Wireless broadband bar lowered for infrastructure providers

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Wireless distributor Integrity Data Systems (IDS) has signed up to push wireless radios that its CEO believes could rattle a few cages, heralding a new ISP rush to infrastructure purchases.

Wireless distributor Integrity Data Systems (IDS) has signed up to push wireless radios that its CEO believes could rattle a few cages, heralding a new ISP rush to infrastructure purchases.
Ross Chiswell, CEO at the Adelaide-based niche distributor, said a new Wavelink wireless broadband radio -- made by US-based Aeras Networks -- was offering true full duplex bandwidth at 45Mb/s and a price point that could encourage ISPs to re-enter the race to invest in infrastructure.
'It could be an integrated product or an external antenna - all the elements and the antennae are in one package - none of [the others] have the option of the external antennae, which sometimes you need if you need to put it up a pole,' he said. '[Also] I've never seen a five-year warranty in an outdoor product.'
Many products offered combinations of the same features, but not fully transmitting both ways at 45Mb/s and not all together for that price, he said.
'This is going to stimulate infrastructure build again, because ISPs haven't been able to get the money to deliver the infrastructure. If you can have the pipe, that allows them to put in a whole lot of infrastructure on the end to deliver services,' Chiswell said.
He said voice applications - especially if harnessing VoIP and E1 - needed true full duplex rather than packet-based transmission to eliminate time lag, for example. E1 is 2Mb/s spectrum used for simultaneously carrying 30 voice calls, such as between PABXs.
'True full duplex means it's transmitting in both directions at the same time,' Chiswell said. 'If it's packet-based, it's only half - it's still ping-ponging [back and forth].'
He said the nearest competitor - Time Division Duplex (TDD) - was 72Mb/s but that meant it was really only about 36Mb/s. True full duplex at 45Mb/s was equivalent to 90Mb/s TDD, he said.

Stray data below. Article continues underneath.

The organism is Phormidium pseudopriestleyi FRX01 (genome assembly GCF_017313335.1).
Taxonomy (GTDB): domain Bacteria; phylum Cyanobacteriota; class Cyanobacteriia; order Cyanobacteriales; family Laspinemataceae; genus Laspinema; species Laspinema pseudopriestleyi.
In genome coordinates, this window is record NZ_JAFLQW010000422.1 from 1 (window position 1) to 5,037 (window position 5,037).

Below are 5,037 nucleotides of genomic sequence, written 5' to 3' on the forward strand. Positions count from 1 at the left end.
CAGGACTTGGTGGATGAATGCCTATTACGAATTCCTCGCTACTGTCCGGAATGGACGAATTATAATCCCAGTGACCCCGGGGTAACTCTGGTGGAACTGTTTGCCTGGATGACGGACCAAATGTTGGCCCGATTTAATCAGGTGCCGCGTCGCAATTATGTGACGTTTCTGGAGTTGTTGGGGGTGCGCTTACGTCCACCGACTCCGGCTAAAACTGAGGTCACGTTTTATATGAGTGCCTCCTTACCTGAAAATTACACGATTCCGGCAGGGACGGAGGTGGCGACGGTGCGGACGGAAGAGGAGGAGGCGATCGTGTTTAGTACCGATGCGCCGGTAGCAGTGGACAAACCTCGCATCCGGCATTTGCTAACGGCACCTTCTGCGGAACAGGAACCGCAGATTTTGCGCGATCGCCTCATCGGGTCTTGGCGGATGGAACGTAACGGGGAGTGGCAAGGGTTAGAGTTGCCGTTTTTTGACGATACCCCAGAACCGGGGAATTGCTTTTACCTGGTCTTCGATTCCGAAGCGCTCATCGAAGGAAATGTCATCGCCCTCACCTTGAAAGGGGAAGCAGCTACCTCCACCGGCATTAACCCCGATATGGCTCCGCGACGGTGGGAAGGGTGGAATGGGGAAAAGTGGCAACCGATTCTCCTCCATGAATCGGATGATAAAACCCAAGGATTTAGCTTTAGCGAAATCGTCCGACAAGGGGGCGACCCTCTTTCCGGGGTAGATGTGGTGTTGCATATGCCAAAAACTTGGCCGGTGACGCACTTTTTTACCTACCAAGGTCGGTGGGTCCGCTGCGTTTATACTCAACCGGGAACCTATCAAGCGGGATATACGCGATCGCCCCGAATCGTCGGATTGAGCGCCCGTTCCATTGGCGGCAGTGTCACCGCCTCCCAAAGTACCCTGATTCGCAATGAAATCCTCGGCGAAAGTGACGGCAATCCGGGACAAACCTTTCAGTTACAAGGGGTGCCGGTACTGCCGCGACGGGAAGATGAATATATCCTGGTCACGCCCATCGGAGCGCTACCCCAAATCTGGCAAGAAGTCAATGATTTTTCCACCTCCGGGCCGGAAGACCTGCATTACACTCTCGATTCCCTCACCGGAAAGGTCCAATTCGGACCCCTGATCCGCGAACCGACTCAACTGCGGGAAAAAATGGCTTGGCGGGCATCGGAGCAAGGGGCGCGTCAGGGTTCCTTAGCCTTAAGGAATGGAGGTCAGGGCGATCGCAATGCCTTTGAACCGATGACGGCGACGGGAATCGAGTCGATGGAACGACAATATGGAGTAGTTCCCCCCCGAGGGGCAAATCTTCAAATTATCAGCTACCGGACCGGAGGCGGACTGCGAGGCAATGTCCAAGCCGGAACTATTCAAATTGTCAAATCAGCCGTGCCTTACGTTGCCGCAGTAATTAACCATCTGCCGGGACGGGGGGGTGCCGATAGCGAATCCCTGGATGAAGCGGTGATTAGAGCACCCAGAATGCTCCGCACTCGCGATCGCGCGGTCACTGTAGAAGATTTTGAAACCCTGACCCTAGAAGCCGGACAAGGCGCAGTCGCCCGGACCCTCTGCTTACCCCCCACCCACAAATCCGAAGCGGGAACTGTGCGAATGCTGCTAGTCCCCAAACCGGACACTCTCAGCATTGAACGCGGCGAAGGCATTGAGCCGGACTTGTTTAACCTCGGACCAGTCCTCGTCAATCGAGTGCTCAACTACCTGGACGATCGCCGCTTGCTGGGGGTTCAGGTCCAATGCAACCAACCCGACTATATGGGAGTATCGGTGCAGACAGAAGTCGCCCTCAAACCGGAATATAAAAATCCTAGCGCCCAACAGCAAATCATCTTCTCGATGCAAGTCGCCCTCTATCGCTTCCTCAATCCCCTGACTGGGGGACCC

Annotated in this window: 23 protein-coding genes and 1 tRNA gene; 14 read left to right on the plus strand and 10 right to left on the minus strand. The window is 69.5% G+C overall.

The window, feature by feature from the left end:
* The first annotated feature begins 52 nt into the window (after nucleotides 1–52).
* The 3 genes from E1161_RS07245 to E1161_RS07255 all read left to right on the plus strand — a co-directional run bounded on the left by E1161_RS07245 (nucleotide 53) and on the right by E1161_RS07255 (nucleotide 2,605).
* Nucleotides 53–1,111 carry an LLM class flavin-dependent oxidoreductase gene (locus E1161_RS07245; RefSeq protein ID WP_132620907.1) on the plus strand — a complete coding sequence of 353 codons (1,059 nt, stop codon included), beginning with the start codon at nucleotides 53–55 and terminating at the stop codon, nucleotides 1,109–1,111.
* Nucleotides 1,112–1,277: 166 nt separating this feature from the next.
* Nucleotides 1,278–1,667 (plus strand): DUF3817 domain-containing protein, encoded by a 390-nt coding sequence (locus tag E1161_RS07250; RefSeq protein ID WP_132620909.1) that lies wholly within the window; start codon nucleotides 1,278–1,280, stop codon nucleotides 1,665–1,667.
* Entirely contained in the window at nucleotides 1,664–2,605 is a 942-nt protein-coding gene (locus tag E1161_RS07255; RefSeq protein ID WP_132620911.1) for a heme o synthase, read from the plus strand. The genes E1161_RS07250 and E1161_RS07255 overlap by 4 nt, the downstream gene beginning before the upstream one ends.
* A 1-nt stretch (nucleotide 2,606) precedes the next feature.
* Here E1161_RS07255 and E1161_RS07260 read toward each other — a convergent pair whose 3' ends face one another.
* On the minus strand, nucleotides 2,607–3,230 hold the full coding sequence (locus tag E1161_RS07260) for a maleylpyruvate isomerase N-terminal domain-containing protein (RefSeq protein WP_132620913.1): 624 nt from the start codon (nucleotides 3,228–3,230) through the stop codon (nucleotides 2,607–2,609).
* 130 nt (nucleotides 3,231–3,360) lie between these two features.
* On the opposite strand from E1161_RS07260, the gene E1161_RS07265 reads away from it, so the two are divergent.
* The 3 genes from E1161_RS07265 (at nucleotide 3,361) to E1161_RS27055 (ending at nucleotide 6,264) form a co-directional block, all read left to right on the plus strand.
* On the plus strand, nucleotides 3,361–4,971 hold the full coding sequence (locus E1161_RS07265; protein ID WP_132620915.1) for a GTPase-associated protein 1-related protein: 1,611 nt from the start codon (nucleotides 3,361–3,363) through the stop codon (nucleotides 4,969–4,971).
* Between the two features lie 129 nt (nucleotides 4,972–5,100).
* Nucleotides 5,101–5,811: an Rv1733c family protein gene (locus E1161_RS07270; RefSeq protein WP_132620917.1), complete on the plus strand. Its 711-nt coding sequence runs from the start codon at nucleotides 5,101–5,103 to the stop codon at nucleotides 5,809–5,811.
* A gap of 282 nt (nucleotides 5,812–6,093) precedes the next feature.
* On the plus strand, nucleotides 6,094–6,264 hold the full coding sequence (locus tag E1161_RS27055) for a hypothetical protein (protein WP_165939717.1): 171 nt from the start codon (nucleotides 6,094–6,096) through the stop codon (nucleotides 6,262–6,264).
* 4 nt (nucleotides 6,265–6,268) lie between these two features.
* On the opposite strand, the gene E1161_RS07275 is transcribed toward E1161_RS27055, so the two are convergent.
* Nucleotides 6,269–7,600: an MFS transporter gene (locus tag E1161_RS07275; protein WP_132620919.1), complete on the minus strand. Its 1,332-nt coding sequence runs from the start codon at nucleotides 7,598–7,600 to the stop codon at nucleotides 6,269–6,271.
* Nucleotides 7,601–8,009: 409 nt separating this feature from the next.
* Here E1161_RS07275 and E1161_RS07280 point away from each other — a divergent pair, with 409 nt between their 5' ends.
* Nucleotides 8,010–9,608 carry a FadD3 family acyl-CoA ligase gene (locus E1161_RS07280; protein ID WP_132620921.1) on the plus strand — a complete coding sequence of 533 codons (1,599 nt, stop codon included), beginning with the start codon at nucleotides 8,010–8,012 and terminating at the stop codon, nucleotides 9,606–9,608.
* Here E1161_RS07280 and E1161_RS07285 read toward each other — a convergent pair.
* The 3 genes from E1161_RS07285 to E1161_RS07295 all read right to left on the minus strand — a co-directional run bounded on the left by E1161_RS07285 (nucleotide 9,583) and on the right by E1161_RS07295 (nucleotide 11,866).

IDS has just signed to sell Aeras Networks' gear, a decision Chiswell claimed was driven partly by the estimated value to the market of this one product. At the moment, the product was unique in the Australian market, although rivals would surely copy Aeras Networks' move swiftly.
He said products in the Wavelink line were also rated as able to go for seven years without failing and claimed 99.999 percent availability - a feature rare in unlicensed products.
Chiswell planned to market the line aggressively across Australia, New Zealand and Oceania - starting by giving out a US$100 'Thomas Jefferson' bill to each reseller which bought into the line, he said.
Resellers were already showing interest. About six had ousted previous products of choice from a deal in favour of Aeras Networks, he claimed.
Jim Adams, director at Victorian point-to-point microwave provider Jas Broadband, said he had looked at the Aeras Networks radios with a view to using them for some clients. They were pretty good, he said.
'I use a competitor's product at the moment and these look to be more capacity, more user-friendly and faster,' he said. 'If you look at the cost-price, there's nothing [comparable at the moment].'
A window of opportunity existed for service providers and resellers to make money with such a product, Adams said, as it could 'definitely' prove valuable point-to-point microwave providers such as Jas Broadband and also for back-haul use by ISPs.
'We're talking 45Mb/s. That's a lot of bandwidth and its at a reasonable cost,' he said. 'With ISPs, they carry point-to-multi-point, but to send out from a multi-point system you need backbone and that could be it.'

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